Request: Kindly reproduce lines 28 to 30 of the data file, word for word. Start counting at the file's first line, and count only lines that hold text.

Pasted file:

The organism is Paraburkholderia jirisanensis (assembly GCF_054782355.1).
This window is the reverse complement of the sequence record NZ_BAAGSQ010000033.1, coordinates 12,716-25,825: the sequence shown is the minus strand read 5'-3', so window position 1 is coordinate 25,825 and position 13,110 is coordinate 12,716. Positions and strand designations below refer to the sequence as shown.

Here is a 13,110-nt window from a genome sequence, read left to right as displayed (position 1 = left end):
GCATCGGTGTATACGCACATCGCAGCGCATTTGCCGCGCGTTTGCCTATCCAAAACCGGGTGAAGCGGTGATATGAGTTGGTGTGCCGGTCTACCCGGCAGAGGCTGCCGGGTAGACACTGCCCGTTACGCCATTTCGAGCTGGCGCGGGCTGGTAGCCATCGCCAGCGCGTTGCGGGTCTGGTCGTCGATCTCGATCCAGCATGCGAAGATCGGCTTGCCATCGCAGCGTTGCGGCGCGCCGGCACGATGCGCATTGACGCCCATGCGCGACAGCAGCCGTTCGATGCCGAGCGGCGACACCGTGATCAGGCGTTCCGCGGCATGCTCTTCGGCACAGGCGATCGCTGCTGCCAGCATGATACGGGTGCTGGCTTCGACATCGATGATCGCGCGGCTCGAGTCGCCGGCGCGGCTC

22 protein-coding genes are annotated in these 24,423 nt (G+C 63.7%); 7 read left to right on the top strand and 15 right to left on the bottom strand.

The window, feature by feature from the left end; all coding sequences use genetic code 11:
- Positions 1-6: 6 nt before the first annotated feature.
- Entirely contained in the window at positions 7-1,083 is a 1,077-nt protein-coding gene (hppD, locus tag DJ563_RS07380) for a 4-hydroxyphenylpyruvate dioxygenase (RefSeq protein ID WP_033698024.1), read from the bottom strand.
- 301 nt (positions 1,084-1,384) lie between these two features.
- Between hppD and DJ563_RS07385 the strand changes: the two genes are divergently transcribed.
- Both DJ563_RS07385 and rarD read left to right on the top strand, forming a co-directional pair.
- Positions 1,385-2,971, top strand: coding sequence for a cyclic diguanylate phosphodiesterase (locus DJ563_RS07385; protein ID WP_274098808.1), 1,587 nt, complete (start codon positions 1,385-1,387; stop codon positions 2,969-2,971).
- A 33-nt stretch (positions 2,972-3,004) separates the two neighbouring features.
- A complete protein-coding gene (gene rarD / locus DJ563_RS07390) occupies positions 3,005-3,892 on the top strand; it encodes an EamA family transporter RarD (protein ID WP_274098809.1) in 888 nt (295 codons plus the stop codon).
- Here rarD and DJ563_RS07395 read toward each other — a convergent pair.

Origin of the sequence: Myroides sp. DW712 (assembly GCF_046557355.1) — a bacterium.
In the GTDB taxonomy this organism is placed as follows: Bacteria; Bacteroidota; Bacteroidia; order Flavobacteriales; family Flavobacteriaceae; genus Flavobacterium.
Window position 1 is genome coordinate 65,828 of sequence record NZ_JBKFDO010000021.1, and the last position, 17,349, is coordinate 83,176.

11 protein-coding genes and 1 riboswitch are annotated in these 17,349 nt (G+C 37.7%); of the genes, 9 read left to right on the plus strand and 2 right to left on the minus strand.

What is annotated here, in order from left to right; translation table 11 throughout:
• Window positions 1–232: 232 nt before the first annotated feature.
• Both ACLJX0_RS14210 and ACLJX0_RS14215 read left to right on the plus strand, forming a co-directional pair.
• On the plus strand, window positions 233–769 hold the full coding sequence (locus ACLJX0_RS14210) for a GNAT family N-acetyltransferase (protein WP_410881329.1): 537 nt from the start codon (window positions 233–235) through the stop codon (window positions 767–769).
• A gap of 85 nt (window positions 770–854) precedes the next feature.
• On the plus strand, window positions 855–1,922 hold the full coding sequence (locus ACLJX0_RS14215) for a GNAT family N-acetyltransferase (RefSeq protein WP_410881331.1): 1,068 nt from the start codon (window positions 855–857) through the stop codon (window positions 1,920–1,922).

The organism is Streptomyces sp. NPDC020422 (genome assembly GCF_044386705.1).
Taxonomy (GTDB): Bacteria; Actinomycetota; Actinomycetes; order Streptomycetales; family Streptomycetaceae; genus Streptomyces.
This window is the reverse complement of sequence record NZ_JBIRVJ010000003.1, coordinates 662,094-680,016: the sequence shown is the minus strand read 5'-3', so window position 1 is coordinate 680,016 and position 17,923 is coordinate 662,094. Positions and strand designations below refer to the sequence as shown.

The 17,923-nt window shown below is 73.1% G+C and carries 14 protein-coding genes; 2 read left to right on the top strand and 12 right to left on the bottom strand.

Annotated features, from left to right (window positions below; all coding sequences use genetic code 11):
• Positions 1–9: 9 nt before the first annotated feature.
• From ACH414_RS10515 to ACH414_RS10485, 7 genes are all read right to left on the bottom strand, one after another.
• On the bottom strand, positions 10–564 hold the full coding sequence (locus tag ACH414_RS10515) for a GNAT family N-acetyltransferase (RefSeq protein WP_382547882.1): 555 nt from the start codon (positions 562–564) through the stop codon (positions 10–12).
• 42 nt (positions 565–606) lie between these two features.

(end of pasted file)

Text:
This window is the reverse complement of sequence record NZ_JBIRVJ010000003.1, coordinates 662,094-680,016: the sequence shown is the minus strand read 5'-3', so window position 1 is coordinate 680,016 and position 17,923 is coordinate 662,094. Positions and strand designations below refer to the sequence as shown.

The 17,923-nt window shown below is 73.1% G+C and carries 14 protein-coding genes; 2 read left to right on the top strand and 12 right to left on the bottom strand.

Annotated features, from left to right (window positions below; all coding sequences use genetic code 11):